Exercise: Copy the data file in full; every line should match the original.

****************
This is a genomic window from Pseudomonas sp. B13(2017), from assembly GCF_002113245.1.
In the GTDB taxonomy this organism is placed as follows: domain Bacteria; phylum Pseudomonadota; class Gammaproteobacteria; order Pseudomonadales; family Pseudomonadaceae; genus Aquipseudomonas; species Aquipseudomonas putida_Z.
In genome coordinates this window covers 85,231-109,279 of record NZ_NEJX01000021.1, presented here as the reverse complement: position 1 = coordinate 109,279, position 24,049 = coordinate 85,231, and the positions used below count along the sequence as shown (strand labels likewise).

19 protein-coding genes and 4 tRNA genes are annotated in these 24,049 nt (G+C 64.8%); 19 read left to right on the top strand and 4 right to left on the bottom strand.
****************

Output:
This is a genomic window from Pseudomonas sp. B13(2017), from assembly GCF_002113245.1.
In the GTDB taxonomy this organism is placed as follows: domain Bacteria; phylum Pseudomonadota; class Gammaproteobacteria; order Pseudomonadales; family Pseudomonadaceae; genus Aquipseudomonas; species Aquipseudomonas putida_Z.
In genome coordinates this window covers 85,231-109,279 of record NZ_NEJX01000021.1, presented here as the reverse complement: position 1 = coordinate 109,279, position 24,049 = coordinate 85,231, and the positions used below count along the sequence as shown (strand labels likewise).

19 protein-coding genes and 4 tRNA genes are annotated in these 24,049 nt (G+C 64.8%); 19 read left to right on the top strand and 4 right to left on the bottom strand.